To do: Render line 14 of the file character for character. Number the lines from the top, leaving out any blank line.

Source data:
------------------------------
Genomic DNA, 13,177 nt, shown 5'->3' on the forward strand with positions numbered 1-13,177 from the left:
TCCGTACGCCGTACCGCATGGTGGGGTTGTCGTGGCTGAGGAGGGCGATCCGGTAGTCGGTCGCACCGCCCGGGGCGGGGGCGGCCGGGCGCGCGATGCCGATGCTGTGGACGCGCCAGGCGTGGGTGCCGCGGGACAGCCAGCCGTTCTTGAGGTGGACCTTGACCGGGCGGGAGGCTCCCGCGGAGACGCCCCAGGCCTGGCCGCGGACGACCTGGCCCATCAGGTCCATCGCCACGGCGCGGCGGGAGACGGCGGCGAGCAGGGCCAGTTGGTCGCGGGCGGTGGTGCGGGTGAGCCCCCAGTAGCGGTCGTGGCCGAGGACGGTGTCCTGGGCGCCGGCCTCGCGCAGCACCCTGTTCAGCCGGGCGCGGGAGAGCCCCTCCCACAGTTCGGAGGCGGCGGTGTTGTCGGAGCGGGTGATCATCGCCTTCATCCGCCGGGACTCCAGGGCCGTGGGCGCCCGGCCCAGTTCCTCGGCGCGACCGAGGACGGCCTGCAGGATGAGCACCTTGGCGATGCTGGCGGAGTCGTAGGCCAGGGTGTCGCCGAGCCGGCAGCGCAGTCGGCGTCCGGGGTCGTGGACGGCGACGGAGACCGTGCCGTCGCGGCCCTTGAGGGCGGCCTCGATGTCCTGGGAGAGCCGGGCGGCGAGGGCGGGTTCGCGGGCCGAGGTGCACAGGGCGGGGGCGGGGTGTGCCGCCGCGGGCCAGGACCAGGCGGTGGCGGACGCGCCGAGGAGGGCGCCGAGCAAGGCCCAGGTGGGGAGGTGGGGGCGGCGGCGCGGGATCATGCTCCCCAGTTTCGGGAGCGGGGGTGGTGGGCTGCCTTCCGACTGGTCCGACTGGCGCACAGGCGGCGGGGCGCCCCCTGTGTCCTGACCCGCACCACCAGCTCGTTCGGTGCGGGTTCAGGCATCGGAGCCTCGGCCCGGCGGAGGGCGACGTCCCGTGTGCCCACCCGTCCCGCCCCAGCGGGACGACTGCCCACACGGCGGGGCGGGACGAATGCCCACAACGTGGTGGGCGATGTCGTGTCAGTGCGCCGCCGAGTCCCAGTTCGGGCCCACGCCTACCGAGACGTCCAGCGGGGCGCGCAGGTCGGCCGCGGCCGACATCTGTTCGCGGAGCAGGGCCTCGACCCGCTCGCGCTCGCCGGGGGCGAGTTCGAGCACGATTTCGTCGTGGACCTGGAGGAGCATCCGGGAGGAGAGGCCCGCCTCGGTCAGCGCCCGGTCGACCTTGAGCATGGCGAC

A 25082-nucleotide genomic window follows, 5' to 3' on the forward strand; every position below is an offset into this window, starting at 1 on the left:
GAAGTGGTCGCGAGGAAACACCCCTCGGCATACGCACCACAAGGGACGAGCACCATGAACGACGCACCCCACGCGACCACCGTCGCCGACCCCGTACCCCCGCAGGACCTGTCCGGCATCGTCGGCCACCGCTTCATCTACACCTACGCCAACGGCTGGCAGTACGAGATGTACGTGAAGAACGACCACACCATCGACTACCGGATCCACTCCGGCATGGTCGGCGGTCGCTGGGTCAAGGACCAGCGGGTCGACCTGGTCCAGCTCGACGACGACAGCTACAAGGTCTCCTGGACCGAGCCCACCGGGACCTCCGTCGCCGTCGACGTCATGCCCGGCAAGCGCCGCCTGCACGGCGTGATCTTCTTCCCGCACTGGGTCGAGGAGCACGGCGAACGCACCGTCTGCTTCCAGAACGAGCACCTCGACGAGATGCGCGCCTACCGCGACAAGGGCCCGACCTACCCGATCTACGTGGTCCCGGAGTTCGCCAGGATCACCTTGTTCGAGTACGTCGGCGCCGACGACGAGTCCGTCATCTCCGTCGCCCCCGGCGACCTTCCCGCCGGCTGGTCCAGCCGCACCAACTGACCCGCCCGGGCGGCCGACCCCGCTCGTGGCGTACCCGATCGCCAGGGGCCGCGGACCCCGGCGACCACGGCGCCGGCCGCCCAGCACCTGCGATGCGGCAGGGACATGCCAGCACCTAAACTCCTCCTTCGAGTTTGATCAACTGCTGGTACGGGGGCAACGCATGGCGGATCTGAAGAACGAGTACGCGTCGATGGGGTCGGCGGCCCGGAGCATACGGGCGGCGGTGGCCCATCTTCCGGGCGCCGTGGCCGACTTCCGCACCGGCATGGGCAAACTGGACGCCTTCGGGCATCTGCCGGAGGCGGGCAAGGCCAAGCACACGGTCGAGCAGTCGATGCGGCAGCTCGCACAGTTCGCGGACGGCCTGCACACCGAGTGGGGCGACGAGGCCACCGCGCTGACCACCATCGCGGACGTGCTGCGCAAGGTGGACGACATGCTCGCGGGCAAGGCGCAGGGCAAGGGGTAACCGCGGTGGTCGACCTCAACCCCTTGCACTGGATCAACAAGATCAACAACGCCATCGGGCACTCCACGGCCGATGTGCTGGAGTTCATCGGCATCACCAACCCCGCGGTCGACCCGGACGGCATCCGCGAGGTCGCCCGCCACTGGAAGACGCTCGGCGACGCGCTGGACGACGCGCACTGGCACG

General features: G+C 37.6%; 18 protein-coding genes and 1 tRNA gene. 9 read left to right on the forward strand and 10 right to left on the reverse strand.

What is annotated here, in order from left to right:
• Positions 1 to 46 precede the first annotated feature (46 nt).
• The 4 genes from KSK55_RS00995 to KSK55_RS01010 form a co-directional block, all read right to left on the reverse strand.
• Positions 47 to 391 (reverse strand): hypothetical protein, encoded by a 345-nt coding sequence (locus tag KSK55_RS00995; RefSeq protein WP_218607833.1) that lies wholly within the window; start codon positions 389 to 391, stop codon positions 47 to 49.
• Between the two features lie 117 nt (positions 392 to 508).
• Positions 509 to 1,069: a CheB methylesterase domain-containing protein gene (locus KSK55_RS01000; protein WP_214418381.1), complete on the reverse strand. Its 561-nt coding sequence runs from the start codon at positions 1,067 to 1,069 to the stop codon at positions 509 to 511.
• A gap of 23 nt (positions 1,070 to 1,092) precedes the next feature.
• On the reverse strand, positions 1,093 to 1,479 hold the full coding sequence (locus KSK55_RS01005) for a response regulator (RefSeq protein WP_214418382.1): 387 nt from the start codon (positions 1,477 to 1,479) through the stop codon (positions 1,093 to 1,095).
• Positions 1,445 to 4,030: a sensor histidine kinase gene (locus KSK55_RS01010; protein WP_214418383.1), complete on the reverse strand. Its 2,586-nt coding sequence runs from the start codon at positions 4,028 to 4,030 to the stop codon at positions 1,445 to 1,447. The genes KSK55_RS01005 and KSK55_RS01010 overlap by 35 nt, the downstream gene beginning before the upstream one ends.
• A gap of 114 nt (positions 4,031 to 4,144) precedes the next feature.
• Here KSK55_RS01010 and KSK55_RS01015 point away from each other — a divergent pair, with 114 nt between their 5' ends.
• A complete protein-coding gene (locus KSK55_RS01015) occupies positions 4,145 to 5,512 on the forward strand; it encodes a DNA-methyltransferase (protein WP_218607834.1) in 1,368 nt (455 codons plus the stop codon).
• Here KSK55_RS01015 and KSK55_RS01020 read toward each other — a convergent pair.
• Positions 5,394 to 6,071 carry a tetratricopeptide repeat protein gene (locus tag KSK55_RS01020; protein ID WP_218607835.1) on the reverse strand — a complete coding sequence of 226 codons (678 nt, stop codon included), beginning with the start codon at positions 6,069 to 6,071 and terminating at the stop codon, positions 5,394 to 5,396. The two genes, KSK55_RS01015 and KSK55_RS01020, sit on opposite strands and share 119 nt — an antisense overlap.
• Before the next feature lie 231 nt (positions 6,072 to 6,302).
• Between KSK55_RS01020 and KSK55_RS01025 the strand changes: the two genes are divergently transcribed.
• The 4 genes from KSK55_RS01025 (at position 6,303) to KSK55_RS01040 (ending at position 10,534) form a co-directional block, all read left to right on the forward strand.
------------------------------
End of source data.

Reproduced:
• Positions 1,445 to 4,030: a sensor histidine kinase gene (locus KSK55_RS01010; protein WP_214418383.1), complete on the reverse strand. Its 2,586-nt coding sequence runs from the start codon at positions 4,028 to 4,030 to the stop codon at positions 1,445 to 1,447. The genes KSK55_RS01005 and KSK55_RS01010 overlap by 35 nt, the downstream gene beginning before the upstream one ends.